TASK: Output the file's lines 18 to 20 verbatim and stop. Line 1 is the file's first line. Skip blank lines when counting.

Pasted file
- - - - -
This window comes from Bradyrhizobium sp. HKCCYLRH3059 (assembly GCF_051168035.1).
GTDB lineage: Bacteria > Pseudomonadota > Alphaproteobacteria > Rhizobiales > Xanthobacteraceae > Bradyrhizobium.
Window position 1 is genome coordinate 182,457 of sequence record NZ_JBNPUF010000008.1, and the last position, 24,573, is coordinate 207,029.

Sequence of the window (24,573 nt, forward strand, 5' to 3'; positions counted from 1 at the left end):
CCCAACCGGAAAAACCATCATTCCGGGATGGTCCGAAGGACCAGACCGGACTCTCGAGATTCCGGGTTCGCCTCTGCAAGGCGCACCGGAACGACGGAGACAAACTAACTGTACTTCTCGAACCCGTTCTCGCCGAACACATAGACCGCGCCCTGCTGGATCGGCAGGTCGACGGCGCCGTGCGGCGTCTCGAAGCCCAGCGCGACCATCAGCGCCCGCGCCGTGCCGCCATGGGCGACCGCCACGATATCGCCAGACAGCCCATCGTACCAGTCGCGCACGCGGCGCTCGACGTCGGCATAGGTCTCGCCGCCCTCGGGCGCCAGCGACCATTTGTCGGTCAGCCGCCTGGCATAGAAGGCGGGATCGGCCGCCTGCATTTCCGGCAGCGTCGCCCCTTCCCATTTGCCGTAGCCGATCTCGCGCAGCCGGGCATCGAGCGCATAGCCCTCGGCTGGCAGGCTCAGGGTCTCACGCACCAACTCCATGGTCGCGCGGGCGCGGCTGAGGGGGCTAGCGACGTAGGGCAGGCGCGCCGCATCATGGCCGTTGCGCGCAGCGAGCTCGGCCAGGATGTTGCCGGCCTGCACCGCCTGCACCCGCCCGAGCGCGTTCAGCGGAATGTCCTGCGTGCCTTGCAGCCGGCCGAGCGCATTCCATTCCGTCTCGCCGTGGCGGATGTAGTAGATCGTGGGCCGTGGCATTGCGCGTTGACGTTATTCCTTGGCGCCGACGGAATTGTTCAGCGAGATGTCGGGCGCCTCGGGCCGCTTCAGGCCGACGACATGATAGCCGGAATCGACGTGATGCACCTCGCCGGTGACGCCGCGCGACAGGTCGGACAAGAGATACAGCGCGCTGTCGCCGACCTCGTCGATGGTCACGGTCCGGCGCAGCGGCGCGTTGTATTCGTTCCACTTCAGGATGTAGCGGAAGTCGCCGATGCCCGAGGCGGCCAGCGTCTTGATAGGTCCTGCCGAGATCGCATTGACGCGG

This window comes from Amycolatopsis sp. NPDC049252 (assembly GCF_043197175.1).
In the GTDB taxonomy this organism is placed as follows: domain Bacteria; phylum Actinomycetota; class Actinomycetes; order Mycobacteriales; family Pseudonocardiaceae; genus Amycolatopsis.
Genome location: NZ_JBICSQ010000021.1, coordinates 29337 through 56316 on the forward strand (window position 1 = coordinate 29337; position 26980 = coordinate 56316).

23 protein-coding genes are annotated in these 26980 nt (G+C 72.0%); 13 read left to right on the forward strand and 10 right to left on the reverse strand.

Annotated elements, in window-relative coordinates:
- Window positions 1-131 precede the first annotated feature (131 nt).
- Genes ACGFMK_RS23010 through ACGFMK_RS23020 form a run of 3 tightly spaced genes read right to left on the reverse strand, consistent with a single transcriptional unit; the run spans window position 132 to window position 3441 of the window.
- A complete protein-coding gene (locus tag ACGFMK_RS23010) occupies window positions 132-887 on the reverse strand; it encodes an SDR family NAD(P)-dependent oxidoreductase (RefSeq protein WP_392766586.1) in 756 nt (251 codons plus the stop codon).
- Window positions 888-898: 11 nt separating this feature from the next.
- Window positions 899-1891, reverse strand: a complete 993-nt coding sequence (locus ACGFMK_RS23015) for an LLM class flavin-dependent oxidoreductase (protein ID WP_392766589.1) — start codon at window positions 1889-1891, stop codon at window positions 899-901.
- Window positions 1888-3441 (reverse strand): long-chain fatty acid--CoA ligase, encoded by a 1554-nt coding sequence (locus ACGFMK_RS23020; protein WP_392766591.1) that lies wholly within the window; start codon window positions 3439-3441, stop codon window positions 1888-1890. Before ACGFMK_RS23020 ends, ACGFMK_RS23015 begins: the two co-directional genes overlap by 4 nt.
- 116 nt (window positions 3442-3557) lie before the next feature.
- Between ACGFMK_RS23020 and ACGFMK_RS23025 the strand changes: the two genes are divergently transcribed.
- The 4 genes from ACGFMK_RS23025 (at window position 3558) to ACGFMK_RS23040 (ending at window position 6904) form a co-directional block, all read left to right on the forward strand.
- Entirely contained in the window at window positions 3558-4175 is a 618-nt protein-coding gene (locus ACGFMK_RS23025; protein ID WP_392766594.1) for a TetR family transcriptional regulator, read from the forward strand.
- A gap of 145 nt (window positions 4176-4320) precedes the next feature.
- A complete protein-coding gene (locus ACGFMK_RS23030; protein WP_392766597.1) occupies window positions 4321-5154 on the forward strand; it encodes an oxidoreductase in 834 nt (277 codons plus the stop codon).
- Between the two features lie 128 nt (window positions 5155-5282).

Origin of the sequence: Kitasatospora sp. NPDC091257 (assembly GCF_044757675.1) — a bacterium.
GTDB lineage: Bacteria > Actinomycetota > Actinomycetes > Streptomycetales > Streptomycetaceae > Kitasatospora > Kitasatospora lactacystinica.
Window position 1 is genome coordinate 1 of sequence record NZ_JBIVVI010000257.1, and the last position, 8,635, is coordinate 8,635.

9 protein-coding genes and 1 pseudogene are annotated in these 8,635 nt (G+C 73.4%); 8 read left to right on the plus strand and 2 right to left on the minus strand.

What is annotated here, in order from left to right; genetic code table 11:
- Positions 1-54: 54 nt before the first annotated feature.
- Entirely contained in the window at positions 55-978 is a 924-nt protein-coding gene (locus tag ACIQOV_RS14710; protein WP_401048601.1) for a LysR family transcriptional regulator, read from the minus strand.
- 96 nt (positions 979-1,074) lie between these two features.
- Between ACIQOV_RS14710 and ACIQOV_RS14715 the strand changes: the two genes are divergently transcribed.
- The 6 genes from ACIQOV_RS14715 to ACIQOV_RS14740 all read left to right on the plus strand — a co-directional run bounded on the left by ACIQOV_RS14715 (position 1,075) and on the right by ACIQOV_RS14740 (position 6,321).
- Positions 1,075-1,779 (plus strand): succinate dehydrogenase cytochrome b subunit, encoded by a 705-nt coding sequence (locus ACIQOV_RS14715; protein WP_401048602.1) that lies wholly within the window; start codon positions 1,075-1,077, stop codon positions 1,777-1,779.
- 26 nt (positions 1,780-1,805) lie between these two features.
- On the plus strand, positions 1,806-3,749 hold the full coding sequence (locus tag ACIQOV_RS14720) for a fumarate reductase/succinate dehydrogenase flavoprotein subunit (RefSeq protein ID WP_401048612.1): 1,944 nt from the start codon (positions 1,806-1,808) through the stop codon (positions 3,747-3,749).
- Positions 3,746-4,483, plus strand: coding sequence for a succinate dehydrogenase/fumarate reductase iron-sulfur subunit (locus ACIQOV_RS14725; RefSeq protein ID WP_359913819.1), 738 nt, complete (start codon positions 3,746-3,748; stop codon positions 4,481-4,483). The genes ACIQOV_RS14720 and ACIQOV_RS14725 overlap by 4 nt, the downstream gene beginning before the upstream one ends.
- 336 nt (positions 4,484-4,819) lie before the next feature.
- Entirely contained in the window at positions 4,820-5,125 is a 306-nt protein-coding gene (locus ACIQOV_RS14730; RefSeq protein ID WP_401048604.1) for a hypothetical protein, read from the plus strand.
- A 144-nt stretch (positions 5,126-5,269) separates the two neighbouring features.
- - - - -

- Between ACGFMK_RS23020 and ACGFMK_RS23025 the strand changes: the two genes are divergently transcribed.
- The 4 genes from ACGFMK_RS23025 (at window position 3558) to ACGFMK_RS23040 (ending at window position 6904) form a co-directional block, all read left to right on the forward strand.
- Entirely contained in the window at window positions 3558-4175 is a 618-nt protein-coding gene (locus ACGFMK_RS23025; protein ID WP_392766594.1) for a TetR family transcriptional regulator, read from the forward strand.